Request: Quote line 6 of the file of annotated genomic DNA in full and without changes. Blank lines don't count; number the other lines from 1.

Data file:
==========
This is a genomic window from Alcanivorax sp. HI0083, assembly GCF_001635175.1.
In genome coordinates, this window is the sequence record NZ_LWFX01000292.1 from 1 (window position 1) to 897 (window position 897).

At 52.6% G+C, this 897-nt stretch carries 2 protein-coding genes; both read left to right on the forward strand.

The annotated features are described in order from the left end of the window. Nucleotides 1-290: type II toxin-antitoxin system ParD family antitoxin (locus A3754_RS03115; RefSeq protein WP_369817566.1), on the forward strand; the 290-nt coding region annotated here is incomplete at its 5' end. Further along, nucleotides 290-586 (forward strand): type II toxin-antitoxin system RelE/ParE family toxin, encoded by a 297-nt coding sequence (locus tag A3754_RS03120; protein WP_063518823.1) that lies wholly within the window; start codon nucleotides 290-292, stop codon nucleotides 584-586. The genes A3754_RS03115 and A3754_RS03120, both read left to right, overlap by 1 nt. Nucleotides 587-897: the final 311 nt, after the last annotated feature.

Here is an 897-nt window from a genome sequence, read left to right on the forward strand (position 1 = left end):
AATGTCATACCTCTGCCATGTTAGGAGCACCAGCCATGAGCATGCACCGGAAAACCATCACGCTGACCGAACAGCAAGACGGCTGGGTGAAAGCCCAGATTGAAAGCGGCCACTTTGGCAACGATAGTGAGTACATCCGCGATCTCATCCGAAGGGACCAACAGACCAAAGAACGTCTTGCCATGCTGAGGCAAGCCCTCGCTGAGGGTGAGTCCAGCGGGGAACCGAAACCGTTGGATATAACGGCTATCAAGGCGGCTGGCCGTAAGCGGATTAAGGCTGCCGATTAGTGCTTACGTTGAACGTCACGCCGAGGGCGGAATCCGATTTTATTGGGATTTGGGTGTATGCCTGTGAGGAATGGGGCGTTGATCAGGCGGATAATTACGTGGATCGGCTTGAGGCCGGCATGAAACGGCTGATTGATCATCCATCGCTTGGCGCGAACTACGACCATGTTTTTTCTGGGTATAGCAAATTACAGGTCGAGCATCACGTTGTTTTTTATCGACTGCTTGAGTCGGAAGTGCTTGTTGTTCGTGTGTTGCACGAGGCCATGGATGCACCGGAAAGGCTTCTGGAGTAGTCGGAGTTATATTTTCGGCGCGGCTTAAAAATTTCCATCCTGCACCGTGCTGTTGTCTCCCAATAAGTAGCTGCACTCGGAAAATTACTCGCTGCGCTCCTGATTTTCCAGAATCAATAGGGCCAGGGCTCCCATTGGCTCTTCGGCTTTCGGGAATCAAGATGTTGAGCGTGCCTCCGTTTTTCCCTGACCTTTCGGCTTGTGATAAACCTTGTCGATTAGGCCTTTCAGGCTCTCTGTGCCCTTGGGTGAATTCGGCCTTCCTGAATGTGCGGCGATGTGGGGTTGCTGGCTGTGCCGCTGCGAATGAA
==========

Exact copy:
AATGTCATACCTCTGCCATGTTAGGAGCACCAGCCATGAGCATGCACCGGAAAACCATCACGCTGACCGAACAGCAAGACGGCTGGGTGAAAGCCCAGATTGAAAGCGGCCACTTTGGCAACGATAGTGAGTACATCCGCGATCTCATCCGAAGGGACCAACAGACCAAAGAACGTCTTGCCATGCTGAGGCAAGCCCTCGCTGAGGGTGAGTCCAGCGGGGAACCGAAACCGTTGGATATAACGGCTATCAAGGCGGCTGGCCGTAAGCGGATTAAGGCTGCCGATTAGTGCTTACGTTGAACGTCACGCCGAGGGCGGAATCCGATTTTATTGGGATTTGGGTGTATGCCTGTGAGGAATGGGGCGTTGATCAGGCGGATAATTACGTGGATCGGCTTGAGGCCGGCATGAAACGGCTGATTGATCATCCATCGCTTGGCGCGAACTACGACCATGTTTTTTCTGGGTATAGCAAATTACAGGTCGAGCATCACGTTGTTTTTTATCGACTGCTTGAGTCGGAAGTGCTTGTTGTTCGTGTGTTGCACGAGGCCATGGATGCACCGGAAAGGCTTCTGGAGTAGTCGGAGTTATATTTTCGGCGCGGCTTAAAAATTTCCATCCTGCACCGTGCTGTTGTCTCCCAATAAGTAGCTGCACTCGGAAAATTACTCGCTGCGCTCCTGATTTTCCAGAATCAATAGGGCCAGGGCTCCCATTGGCTCTTCGGCTTTCGGGAATCAAGATGTTGAGCGTGCCTCCGTTTTTCCCTGACCTTTCGGCTTGTGATAAACCTTGTCGATTAGGCCTTTCAGGCTCTCTGTGCCCTTGGGTGAATTCGGCCTTCCTGAATGTGCGGCGATGTGGGGTTGCTGGCTGTGCCGCTGCGAATGAA